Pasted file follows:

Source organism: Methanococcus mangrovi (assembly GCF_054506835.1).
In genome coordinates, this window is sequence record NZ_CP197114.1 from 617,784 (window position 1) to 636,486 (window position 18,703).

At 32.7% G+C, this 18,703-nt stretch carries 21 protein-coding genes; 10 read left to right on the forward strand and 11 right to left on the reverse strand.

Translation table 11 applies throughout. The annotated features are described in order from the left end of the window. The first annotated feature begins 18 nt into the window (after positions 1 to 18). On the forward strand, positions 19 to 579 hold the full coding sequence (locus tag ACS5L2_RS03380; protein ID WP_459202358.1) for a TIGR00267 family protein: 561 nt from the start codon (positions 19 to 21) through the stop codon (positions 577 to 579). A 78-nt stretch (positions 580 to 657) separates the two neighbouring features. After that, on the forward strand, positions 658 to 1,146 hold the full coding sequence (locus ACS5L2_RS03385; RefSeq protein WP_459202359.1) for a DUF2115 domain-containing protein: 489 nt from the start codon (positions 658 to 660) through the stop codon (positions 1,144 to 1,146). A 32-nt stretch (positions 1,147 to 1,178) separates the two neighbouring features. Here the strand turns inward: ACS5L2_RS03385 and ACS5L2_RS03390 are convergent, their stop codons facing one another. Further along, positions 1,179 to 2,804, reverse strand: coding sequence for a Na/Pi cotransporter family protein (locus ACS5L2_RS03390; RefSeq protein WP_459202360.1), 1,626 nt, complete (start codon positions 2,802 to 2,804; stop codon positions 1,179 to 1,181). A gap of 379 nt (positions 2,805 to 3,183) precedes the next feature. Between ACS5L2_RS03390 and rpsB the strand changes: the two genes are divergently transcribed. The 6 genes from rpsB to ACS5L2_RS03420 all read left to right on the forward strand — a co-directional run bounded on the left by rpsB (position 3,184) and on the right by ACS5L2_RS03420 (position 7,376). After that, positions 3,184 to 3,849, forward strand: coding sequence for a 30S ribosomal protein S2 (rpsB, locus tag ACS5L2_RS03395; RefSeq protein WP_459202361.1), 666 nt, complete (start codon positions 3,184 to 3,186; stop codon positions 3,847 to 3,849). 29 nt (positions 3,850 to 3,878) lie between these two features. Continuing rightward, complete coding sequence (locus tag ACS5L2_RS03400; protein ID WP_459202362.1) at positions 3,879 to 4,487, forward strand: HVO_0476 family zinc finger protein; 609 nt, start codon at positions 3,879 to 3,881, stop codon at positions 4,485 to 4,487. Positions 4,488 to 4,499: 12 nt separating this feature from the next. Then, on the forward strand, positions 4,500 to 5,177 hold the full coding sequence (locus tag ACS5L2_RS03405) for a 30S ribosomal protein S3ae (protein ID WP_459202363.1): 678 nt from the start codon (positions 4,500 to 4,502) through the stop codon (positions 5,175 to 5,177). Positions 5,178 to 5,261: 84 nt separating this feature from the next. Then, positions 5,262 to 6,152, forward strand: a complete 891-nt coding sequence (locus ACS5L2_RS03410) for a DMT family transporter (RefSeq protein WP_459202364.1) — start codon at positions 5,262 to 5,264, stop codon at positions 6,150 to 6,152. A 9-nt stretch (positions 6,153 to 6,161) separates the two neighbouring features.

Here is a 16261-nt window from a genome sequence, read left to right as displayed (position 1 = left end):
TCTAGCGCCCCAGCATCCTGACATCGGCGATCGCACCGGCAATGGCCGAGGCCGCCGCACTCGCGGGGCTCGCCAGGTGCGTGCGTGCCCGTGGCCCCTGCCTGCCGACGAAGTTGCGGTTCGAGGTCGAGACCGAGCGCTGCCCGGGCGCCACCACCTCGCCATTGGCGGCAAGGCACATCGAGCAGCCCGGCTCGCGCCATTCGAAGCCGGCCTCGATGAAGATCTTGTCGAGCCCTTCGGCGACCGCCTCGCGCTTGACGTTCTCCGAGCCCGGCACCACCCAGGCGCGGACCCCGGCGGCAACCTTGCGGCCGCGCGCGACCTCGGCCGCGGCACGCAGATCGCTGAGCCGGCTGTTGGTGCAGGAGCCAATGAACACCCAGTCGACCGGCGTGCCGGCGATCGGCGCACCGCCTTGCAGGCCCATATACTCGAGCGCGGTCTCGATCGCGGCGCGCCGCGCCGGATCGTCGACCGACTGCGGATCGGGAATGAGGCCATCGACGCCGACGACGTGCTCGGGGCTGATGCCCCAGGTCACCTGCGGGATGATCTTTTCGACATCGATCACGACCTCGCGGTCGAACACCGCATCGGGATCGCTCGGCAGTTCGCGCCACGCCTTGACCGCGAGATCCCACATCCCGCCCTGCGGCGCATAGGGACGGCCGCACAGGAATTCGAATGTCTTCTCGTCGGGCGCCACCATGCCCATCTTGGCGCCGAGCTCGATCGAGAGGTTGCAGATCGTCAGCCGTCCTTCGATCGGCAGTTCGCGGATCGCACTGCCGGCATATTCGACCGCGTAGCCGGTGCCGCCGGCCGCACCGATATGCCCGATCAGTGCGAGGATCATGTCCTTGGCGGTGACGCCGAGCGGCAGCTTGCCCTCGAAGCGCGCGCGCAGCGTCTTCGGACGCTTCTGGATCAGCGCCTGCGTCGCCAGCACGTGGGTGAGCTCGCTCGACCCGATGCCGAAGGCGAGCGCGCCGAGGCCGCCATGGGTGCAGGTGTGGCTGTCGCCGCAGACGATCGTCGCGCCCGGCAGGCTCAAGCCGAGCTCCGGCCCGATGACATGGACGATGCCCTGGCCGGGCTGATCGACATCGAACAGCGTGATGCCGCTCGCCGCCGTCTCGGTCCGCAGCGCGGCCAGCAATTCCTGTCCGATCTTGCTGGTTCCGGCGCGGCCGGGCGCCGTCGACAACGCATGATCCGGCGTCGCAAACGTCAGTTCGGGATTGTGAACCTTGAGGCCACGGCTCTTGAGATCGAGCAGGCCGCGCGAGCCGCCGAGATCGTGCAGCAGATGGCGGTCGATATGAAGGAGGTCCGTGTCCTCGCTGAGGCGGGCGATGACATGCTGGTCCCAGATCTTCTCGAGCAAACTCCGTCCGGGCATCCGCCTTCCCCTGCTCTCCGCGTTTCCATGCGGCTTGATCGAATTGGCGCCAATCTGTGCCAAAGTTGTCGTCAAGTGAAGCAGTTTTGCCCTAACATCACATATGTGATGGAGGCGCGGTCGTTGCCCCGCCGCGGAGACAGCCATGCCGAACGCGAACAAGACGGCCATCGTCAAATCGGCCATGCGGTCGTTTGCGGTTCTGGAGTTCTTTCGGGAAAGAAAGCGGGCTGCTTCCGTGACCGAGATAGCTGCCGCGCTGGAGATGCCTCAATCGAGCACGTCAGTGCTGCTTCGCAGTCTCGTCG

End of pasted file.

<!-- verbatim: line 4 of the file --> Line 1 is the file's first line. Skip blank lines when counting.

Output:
Translation table 11 applies throughout. The annotated features are described in order from the left end of the window. The first annotated feature begins 18 nt into the window (after positions 1 to 18). On the forward strand, positions 19 to 579 hold the full coding sequence (locus tag ACS5L2_RS03380; protein ID WP_459202358.1) for a TIGR00267 family protein: 561 nt from the start codon (positions 19 to 21) through the stop codon (positions 577 to 579). A 78-nt stretch (positions 580 to 657) separates the two neighbouring features. After that, on the forward strand, positions 658 to 1,146 hold the full coding sequence (locus ACS5L2_RS03385; RefSeq protein WP_459202359.1) for a DUF2115 domain-containing protein: 489 nt from the start codon (positions 658 to 660) through the stop codon (positions 1,144 to 1,146). A 32-nt stretch (positions 1,147 to 1,178) separates the two neighbouring features. Here the strand turns inward: ACS5L2_RS03385 and ACS5L2_RS03390 are convergent, their stop codons facing one another. Further along, positions 1,179 to 2,804, reverse strand: coding sequence for a Na/Pi cotransporter family protein (locus ACS5L2_RS03390; RefSeq protein WP_459202360.1), 1,626 nt, complete (start codon positions 2,802 to 2,804; stop codon positions 1,179 to 1,181). A gap of 379 nt (positions 2,805 to 3,183) precedes the next feature. Between ACS5L2_RS03390 and rpsB the strand changes: the two genes are divergently transcribed. The 6 genes from rpsB to ACS5L2_RS03420 all read left to right on the forward strand — a co-directional run bounded on the left by rpsB (position 3,184) and on the right by ACS5L2_RS03420 (position 7,376). After that, positions 3,184 to 3,849, forward strand: coding sequence for a 30S ribosomal protein S2 (rpsB, locus tag ACS5L2_RS03395; RefSeq protein WP_459202361.1), 666 nt, complete (start codon positions 3,184 to 3,186; stop codon positions 3,847 to 3,849). 29 nt (positions 3,850 to 3,878) lie between these two features. Continuing rightward, complete coding sequence (locus tag ACS5L2_RS03400; protein ID WP_459202362.1) at positions 3,879 to 4,487, forward strand: HVO_0476 family zinc finger protein; 609 nt, start codon at positions 3,879 to 3,881, stop codon at positions 4,485 to 4,487. Positions 4,488 to 4,499: 12 nt separating this feature from the next. Then, on the forward strand, positions 4,500 to 5,177 hold the full coding sequence (locus tag ACS5L2_RS03405) for a 30S ribosomal protein S3ae (protein ID WP_459202363.1): 678 nt from the start codon (positions 4,500 to 4,502) through the stop codon (positions 5,175 to 5,177). Positions 5,178 to 5,261: 84 nt separating this feature from the next. Then, positions 5,262 to 6,152, forward strand: a complete 891-nt coding sequence (locus ACS5L2_RS03410) for a DMT family transporter (RefSeq protein WP_459202364.1) — start codon at positions 5,262 to 5,264, stop codon at positions 6,150 to 6,152. A 9-nt stretch (positions 6,153 to 6,161) separates the two neighbouring features.